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Proper maintenance of assets critical for good insurance claims experience

13 October 2022 Ombudsman for Short Term Insurance (OSTI)

A thorough understanding of what is covered under your home and car insurance policy, combined with regular and proper maintenance of your assets in accordance with your contract, are critical in ensuring a satisfactory claims experience.

While the broad concept of insurance is generally understood as the process of purchasing cover for your valuable possessions to indemnify you in the event of a loss or damage, it requires thorough understanding of the agreed contract, says Attie Blaauw, Head of Personal Lines Underwriting at Santam.

“As an insured consumer it’s important to have a thorough understanding of what is covered under your home and vehicle insurance policy and what is not. Many people also do not realise that as a policyholder they agree to specific terms and conditions, and they have a responsibility to uphold their end of the contract. Furthermore, purchasing cover without properly maintaining your assets presents certain limitations.”

Blaauw says wear and tear of certain items and how this is accommodated, if at all, in one’s policy is another important factor to be aware of.

PRINCIPLE OF INSURANCE

First off, when defining insurable risk, Blaauw explains that insurance is simply a risk transfer mechanism that offsets loss of, or damage to, insured property. This loss may arise due to exposure to a known and agreed risk, such as fire or theft. “The aim is to indemnify or compensate the insured party by placing them back in the same financial position they were in before suffering a loss or damage,” says Blaauw.

He continues that the principle is based on the consumer paying premium to an insurer to cover specified types of losses or damages to their property. These losses must be caused by a sudden and unforeseen event. The paid premiums allow an insurer to compensate the client for the cost of repairing or replacing the lost or damaged items as set out in the policy contract.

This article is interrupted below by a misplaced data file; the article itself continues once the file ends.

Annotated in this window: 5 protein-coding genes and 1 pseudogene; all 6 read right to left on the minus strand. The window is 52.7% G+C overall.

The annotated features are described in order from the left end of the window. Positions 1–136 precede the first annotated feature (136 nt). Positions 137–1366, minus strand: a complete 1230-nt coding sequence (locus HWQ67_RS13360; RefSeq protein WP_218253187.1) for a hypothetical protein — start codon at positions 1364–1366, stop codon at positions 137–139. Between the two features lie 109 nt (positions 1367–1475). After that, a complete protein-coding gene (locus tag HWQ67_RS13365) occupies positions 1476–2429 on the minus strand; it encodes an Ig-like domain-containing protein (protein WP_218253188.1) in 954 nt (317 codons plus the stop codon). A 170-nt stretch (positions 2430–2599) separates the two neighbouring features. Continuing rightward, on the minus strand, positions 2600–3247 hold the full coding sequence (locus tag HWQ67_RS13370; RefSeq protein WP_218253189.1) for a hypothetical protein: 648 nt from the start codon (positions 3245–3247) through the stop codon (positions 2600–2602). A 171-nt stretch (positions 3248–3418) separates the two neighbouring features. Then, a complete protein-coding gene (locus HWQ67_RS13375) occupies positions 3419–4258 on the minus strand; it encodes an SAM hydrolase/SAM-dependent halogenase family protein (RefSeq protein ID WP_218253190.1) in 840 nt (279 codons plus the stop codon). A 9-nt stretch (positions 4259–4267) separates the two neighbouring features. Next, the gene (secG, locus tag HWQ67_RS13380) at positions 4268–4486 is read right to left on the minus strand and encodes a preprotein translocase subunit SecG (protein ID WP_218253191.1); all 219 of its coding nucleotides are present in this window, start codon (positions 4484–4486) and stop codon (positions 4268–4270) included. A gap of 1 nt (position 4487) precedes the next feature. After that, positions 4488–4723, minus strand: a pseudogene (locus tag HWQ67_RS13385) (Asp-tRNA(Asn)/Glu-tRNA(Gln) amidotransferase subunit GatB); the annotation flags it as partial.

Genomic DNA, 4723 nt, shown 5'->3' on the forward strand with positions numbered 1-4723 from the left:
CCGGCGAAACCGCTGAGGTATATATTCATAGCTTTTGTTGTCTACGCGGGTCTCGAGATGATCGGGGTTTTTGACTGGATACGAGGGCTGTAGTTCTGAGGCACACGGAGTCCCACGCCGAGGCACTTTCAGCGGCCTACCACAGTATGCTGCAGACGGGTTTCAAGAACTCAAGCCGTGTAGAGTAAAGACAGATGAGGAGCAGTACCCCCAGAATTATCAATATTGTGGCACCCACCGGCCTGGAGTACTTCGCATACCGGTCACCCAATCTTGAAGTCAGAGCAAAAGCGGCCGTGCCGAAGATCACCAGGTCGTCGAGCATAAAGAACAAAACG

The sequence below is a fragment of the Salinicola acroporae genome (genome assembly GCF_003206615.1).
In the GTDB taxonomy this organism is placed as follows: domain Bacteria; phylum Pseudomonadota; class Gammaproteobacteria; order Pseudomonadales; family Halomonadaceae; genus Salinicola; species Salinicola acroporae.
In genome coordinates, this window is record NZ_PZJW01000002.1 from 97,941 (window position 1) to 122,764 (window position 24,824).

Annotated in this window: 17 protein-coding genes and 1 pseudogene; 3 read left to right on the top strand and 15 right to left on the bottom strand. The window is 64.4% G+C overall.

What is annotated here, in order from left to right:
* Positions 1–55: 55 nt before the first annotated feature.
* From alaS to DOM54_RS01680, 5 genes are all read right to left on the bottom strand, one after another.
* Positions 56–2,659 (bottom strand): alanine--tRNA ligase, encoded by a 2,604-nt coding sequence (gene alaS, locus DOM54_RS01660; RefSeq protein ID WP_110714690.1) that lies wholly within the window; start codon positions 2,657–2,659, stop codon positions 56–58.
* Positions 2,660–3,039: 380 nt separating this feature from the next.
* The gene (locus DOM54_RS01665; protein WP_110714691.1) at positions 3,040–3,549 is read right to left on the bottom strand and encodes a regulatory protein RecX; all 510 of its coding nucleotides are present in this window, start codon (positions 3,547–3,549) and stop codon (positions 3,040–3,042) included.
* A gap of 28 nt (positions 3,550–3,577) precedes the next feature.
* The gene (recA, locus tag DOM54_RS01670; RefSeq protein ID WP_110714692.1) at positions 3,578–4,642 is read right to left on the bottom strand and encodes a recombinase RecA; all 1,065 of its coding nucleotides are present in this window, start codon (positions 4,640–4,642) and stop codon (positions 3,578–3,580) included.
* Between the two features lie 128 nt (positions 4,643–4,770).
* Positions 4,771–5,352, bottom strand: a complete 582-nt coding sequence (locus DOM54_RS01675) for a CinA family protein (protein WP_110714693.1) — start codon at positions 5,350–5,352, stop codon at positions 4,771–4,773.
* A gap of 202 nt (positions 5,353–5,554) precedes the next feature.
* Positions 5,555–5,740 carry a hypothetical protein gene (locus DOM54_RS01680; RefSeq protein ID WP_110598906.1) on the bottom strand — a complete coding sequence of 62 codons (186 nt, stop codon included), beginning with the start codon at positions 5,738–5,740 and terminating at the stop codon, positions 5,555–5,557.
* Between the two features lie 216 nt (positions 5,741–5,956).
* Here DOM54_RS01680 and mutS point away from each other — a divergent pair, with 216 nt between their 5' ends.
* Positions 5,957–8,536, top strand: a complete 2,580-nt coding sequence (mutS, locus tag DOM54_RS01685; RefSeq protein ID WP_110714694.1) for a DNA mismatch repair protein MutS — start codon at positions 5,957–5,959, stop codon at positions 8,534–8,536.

WEAR AND TEAR

Blaauw says personal insurance policies are designed to respond to most risks of both natural and unnatural causes such as fire or explosion, lightning, burglary, hi-jacking, earthquake, flooding, storm, wind, hail, or snow. The focus, however, remains on sudden and unforeseen events.

Risks arising from a lack of maintenance and normal wear and tear are largely viewed as undesirable risks and are costs that should be budgeted for by consumers. He explains that there are typical exclusions in policy wordings that consumers should be aware of, such as gradual deterioration caused by poor maintenance, wear and tear, mould, discoloration, rising damp, rot, insect infestation, vermin, weeds, roots, etc.

“It is every homeowner’s responsibility to ensure regular maintenance is budgeted for and carried out on their property, as this helps to maintain the integrity of the construction and prevents weak points which can be exposed by severe weather events such as storms or flooding. This requires that the roof, structure and all its fixtures including swimming pool, lapa, boundary walls and paving must be kept in good condition in accordance with the policyholder’s responsibility towards duty of care as outlined in the insurance contract,” continues Blaauw.

According to the Ombudsman for Short Term Insurance (OSTI) the primary cause of homeowners claim disputes in 2020, with 47%, and a slight increase in 2021 to 53%, was for the rejection of claims based on policy exclusions for damage caused by defective design, construction or workmanship, wear and tear, and lack of building maintenance. Santam’s own statistics indicate that approximately 70% of internal property claim disputes are attributed to damages caused by wear and tear under the household contents and homeowner’s section of their policies.

The following examples are incidents that are normally excluded as wear and tear:

1. Mrs C claimed for damage to her freezer. The damage report received from the service provider indicated that the damage to the freezer was due to old age (wear and tear) of the item, which resulted in the damage of the item and no insured cause contributed to the damage.
2. Miss T claimed for water damage to the house caused by flooding. Upon investigation it was revealed that the paint was bubbling and peeling off, and there was old mould on the walls and even mushrooms growing from the carpet, all indicating that the damage was not caused by one single event but occurred gradually over time.
3. Mr K registered a claim for cracks in his swimming pool and alleged that it was storm damage. An appointed engineer found that the cracks in the pool developed over time because of the normal expansion and contraction of the soil due to increase in moisture. content and that no storm or other insured cause contributed to the cracks in the swimming pool.

It is very important for policyholders to have a clear understanding of the difference between accidental loss or damage to property arising from an insured event, and losses caused by gradual wear and tear which are typically not covered by insurance and require regular maintenance by the policyholder.

“Some insurers, like Santam, may offer maintenance of geyser cover for a specified sum insured at an additional premium and this may typically include decay, latent defects, rust, gradual deterioration, and wear and tear,” concludes Blaauw.

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